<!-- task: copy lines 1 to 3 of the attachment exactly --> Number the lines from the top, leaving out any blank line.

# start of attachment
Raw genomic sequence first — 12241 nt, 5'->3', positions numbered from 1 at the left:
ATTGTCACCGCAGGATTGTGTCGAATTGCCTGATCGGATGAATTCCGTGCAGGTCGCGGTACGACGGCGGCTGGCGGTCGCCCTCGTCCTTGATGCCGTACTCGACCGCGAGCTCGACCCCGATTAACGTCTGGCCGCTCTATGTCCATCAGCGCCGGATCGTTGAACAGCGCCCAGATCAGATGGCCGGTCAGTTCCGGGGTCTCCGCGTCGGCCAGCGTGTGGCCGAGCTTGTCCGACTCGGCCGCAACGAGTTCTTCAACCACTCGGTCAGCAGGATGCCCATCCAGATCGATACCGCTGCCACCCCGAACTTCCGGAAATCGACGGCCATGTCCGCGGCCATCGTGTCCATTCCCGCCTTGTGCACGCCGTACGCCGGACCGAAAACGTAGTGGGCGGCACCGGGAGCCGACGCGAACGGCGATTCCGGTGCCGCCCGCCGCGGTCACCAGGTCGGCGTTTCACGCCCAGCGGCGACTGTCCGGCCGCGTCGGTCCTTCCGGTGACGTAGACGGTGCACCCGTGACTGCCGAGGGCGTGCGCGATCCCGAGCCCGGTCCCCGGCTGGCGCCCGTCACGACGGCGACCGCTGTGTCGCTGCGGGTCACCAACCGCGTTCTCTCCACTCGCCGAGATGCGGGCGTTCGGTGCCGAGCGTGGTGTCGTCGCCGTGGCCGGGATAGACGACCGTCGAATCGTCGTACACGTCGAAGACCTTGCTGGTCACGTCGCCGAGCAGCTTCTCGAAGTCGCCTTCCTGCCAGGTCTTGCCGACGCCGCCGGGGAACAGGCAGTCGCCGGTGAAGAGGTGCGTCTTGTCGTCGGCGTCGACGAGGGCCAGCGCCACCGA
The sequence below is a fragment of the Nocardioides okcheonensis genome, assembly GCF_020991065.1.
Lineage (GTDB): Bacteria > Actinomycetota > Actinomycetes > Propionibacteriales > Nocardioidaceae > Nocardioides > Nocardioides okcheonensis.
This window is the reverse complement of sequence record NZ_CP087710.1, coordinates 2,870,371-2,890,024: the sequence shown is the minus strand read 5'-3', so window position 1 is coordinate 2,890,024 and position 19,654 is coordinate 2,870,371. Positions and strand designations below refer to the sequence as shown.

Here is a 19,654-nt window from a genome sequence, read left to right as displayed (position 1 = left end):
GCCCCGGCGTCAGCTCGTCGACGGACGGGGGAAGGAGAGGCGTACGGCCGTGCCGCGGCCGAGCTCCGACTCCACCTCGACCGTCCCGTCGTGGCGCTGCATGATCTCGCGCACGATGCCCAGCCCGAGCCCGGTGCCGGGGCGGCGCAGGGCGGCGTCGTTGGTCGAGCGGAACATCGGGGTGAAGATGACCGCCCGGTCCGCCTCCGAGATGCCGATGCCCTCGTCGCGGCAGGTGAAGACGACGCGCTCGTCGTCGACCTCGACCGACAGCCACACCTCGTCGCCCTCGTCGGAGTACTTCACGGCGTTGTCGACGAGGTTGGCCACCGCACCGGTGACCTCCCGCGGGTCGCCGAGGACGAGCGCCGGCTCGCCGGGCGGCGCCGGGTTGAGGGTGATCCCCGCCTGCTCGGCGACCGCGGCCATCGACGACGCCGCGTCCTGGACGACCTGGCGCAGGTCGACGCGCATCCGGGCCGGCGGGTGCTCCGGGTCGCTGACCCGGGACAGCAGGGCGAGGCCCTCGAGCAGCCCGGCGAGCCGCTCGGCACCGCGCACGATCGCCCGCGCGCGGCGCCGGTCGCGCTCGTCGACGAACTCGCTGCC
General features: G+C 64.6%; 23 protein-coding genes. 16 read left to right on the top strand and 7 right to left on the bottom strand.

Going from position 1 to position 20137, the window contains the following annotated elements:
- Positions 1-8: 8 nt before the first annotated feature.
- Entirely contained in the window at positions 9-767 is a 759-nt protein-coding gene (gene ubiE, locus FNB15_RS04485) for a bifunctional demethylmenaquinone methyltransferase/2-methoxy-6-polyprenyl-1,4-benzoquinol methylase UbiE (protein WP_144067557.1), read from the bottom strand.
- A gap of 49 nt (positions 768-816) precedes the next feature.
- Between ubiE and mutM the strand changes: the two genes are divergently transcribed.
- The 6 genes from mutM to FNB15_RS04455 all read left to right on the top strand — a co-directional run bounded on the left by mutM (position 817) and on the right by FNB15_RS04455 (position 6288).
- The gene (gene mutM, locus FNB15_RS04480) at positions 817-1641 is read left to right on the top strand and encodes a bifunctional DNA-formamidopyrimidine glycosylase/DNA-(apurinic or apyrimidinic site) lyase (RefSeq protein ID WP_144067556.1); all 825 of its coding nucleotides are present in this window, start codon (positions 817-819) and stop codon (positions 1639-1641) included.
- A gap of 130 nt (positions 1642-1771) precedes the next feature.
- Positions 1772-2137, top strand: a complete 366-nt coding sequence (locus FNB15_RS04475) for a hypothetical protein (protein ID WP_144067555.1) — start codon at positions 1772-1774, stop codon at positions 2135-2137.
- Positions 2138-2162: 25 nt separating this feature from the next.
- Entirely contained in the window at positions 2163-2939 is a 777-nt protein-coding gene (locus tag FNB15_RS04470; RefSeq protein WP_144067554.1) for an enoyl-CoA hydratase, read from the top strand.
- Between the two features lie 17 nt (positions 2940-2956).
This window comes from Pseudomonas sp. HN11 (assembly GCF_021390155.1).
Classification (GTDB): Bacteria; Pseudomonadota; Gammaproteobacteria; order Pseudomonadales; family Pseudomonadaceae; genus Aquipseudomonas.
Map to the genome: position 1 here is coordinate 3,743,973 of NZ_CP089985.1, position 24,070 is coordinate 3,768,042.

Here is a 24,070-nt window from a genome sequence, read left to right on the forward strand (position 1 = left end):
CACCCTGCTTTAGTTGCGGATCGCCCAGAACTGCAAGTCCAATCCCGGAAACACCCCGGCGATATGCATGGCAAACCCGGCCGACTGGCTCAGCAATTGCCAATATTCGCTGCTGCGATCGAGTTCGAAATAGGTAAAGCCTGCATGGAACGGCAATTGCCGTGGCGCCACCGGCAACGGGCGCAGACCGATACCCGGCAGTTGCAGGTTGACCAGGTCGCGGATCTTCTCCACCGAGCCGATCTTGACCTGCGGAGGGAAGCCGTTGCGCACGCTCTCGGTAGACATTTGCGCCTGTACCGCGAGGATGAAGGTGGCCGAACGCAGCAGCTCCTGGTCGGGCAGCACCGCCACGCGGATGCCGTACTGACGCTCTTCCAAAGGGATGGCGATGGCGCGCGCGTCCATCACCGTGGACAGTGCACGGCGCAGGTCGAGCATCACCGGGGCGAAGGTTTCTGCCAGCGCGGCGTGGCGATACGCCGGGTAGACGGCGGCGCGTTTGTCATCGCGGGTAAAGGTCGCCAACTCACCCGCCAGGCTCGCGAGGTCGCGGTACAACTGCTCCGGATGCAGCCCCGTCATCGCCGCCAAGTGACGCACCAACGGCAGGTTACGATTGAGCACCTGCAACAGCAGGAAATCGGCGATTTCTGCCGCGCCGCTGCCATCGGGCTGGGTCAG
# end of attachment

Raw genomic sequence first — 12241 nt, 5'->3', positions numbered from 1 at the left:
ATTGTCACCGCAGGATTGTGTCGAATTGCCTGATCGGATGAATTCCGTGCAGGTCGCGGTACGACGGCGGCTGGCGGTCGCCCTCGTCCTTGATGCCGTACTCGACCGCGAGCTCGACCCCGATTAACGTCTGGCCGCTCTATGTCCATCAGCGCCGGATCGTTGAACAGCGCCCAGATCAGATGGCCGGTCAGTTCCGGGGTCTCCGCGTCGGCCAGCGTGTGGCCGAGCTTGTCCGACTCGGCCGCAACGAGTTCTTCAACCACTCGGTCAGCAGGATGCCCATCCAGATCGATACCGCTGCCACCCCGAACTTCCGGAAATCGACGGCCATGTCCGCGGCCATCGTGTCCATTCCCGCCTTGTGCACGCCGTACGCCGGACCGAAAACGTAGTGGGCGGCACCGGGAGCCGACGCGAACGGCGATTCCGGTGCCGCCCGCCGCGGTCACCAGGTCGGCGTTTCACGCCCAGCGGCGACTGTCCGGCCGCGTCGGTCCTTCCGGTGACGTAGACGGTGCACCCGTGACTGCCGAGGGCGTGCGCGATCCCGAGCCCGGTCCCCGGCTGGCGCCCGTCACGACGGCGACCGCTGTGTCGCTGCGGGTCACCAACCGCGTTCTCTCCACTCGCCGAGATGCGGGCGTTCGGTGCCGAGCGTGGTGTCGTCGCCGTGGCCGGGATAGACGACCGTCGAATCGTCGTACACGTCGAAGACCTTGCTGGTCACGTCGCCGAGCAGCTTCTCGAAGTCGCCTTCCTGCCAGGTCTTGCCGACGCCGCCGGGGAACAGGCAGTCGCCGGTGAAGAGGTGCGTCTTGTCGTCGGCGTCGACGAGGGCCAGCGCCACCGA
The sequence below is a fragment of the Nocardioides okcheonensis genome, assembly GCF_020991065.1.